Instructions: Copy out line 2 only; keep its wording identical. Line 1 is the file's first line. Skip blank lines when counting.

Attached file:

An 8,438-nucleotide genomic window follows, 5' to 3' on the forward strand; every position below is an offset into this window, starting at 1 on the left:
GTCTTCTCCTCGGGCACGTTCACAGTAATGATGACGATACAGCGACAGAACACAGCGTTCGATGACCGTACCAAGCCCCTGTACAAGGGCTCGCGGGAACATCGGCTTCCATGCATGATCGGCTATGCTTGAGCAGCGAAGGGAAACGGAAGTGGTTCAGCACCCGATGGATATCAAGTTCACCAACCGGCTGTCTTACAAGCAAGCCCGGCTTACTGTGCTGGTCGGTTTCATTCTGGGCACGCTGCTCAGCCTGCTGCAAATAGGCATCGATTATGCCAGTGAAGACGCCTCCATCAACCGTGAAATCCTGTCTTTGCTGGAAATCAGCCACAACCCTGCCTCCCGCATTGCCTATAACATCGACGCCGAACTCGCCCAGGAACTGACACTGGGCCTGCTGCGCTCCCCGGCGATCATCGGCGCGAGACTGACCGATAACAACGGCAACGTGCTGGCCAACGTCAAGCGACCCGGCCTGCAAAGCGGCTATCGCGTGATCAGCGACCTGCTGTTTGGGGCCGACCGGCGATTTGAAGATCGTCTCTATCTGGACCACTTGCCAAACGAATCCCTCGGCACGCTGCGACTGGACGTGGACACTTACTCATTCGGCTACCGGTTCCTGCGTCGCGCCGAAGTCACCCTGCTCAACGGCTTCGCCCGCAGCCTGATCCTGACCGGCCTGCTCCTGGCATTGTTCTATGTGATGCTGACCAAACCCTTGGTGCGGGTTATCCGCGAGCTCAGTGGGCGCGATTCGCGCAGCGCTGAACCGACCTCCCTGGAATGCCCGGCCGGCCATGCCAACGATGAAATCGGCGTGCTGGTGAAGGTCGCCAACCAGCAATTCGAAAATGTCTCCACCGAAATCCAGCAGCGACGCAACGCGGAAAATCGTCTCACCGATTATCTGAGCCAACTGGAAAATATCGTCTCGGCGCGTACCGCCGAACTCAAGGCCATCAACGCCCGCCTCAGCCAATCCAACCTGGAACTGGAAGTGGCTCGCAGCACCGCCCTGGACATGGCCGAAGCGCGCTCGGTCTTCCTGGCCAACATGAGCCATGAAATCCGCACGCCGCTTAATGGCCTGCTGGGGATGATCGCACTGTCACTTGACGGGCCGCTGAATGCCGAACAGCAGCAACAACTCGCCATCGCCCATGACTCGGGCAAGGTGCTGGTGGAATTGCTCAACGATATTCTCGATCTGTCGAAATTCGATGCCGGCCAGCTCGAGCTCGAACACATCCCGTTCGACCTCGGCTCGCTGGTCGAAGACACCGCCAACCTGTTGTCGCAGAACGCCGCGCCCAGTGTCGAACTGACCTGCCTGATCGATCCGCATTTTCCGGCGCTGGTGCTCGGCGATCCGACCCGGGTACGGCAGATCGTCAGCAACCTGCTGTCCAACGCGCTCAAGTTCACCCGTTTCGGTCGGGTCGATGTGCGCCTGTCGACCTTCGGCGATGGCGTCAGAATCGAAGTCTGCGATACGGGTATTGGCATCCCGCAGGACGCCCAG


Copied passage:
GTCTTCTCCTCGGGCACGTTCACAGTAATGATGACGATACAGCGACAGAACACAGCGTTCGATGACCGTACCAAGCCCCTGTACAAGGGCTCGCGGGAACATCGGCTTCCATGCATGATCGGCTATGCTTGAGCAGCGAAGGGAAACGGAAGTGGTTCAGCACCCGATGGATATCAAGTTCACCAACCGGCTGTCTTACAAGCAAGCCCGGCTTACTGTGCTGGTCGGTTTCATTCTGGGCACGCTGCTCAGCCTGCTGCAAATAGGCATCGATTATGCCAGTGAAGACGCCTCCATCAACCGTGAAATCCTGTCTTTGCTGGAAATCAGCCACAACCCTGCCTCCCGCATTGCCTATAACATCGACGCCGAACTCGCCCAGGAACTGACACTGGGCCTGCTGCGCTCCCCGGCGATCATCGGCGCGAGACTGACCGATAACAACGGCAACGTGCTGGCCAACGTCAAGCGACCCGGCCTGCAAAGCGGCTATCGCGTGATCAGCGACCTGCTGTTTGGGGCCGACCGGCGATTTGAAGATCGTCTCTATCTGGACCACTTGCCAAACGAATCCCTCGGCACGCTGCGACTGGACGTGGACACTTACTCATTCGGCTACCGGTTCCTGCGTCGCGCCGAAGTCACCCTGCTCAACGGCTTCGCCCGCAGCCTGATCCTGACCGGCCTGCTCCTGGCATTGTTCTATGTGATGCTGACCAAACCCTTGGTGCGGGTTATCCGCGAGCTCAGTGGGCGCGATTCGCGCAGCGCTGAACCGACCTCCCTGGAATGCCCGGCCGGCCATGCCAACGATGAAATCGGCGTGCTGGTGAAGGTCGCCAACCAGCAATTCGAAAATGTCTCCACCGAAATCCAGCAGCGACGCAACGCGGAAAATCGTCTCACCGATTATCTGAGCCAACTGGAAAATATCGTCTCGGCGCGTACCGCCGAACTCAAGGCCATCAACGCCCGCCTCAGCCAATCCAACCTGGAACTGGAAGTGGCTCGCAGCACCGCCCTGGACATGGCCGAAGCGCGCTCGGTCTTCCTGGCCAACATGAGCCATGAAATCCGCACGCCGCTTAATGGCCTGCTGGGGATGATCGCACTGTCACTTGACGGGCCGCTGAATGCCGAACAGCAGCAACAACTCGCCATCGCCCATGACTCGGGCAAGGTGCTGGTGGAATTGCTCAACGATATTCTCGATCTGTCGAAATTCGATGCCGGCCAGCTCGAGCTCGAACACATCCCGTTCGACCTCGGCTCGCTGGTCGAAGACACCGCCAACCTGTTGTCGCAGAACGCCGCGCCCAGTGTCGAACTGACCTGCCTGATCGATCCGCATTTTCCGGCGCTGGTGCTCGGCGATCCGACCCGGGTACGGCAGATCGTCAGCAACCTGCTGTCCAACGCGCTCAAGTTCACCCGTTTCGGTCGGGTCGATGTGCGCCTGTCGACCTTCGGCGATGGCGTCAGAATCGAAGTCTGCGATACGGGTATTGGCATCCCGCAGGACGCCCAG